7 August 2011 | napierslogs
A smart, boy-obsessed girl creating a unique, quirky indie
I have discovered a missing genre in the American film landscape: the smart, quirky girl teen comedy. Most notably with "Rushmore" (1998) and filmmakers like Wes Anderson, the smart, isolated male teen have become heroes in quirky indie films. Up until now, there hasn't really been a female equivalent. But here comes "Dear Lemon Lima" where our heroine is awkward and boy-obsessed, but she's also ambitious, kind-hearted and smart, and those are the qualities that drive this film.
Set in Alaska, Vanessa (or Nessa, as those close to her, and we, can call her) is half Eskimo, but not by choice. It's not that she wants to disown her Native heritage but it's her father who is Eskimo and he left when she was too young to remember him. She has a massive crush on Philip and after he "breaks up" with her, she transfers to his private school. And this school, in a backwards, conservative way, demands her to wear her race on her sleeve.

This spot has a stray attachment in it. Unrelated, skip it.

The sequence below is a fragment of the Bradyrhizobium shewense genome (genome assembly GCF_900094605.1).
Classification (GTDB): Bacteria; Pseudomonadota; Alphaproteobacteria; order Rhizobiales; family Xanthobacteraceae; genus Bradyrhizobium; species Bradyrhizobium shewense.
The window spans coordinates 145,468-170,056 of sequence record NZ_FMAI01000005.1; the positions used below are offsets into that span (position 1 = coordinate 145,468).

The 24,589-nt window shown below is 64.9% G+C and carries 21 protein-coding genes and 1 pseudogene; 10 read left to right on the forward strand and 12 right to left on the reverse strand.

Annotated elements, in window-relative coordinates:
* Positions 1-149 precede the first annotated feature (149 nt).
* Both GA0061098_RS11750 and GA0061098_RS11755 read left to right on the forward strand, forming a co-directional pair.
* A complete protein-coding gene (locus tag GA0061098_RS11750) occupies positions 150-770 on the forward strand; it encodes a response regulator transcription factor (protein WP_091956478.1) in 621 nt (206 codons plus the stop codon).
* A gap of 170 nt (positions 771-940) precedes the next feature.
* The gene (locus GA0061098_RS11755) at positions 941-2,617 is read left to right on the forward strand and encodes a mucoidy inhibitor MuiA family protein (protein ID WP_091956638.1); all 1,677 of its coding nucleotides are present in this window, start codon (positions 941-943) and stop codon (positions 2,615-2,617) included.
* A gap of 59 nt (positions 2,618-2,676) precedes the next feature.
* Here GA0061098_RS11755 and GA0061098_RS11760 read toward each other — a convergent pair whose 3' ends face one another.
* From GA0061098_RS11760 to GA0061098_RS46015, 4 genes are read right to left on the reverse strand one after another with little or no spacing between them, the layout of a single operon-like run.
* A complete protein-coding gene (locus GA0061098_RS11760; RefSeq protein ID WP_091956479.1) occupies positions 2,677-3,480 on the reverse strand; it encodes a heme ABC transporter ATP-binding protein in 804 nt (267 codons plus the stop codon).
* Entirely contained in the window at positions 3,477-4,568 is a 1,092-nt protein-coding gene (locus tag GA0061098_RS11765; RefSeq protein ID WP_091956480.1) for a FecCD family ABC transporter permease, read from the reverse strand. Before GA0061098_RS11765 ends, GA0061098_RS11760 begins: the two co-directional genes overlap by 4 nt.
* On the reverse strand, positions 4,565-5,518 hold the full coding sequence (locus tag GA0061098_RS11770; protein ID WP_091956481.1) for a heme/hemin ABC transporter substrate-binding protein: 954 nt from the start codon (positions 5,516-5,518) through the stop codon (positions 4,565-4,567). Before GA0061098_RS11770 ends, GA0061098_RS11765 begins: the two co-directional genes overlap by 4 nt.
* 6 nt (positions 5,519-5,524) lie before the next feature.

The characteristics that Nessa portrays are the same qualities that this film has. Her and Philip are smart. They speak in quips usually reserved for linguist perfectionists and they are extremely entertaining. They know sign language—just for the art of knowing it, and they know Spanish—to the delight of their Spanish teacher. It's also a delight for us in a fantastic scene where in class they have a debate about the distinctions of a good leader.
All good films must build to a conflict. Here the conflict is in the school's Snowstorm Survivor Competition (held in summer even though "there's no such thing as global warming") which is another backwards, conservative attempt for the school to show pride in their Native heritage. Philip and Nessa are two team captains. He built his team with the popular, strong kids while she built hers with the small, weak but compassionate kids. You can guess how this underdog sports story plays out.
For a comedy, it's not all that funny, and for such smart and charming lead characters, the supporting ones are just annoying. But for a quirky indie teen coming-of-age story, it mixes in the perfect amount of female passion. There's no shortage of ironic naming of the characters, or back-handed insults at the religious, right-wing crowd, and all with a teenage heroine who has a school-girl crush on a boy. "Dear Lemon Lima" subtly finds itself in a genre all its own.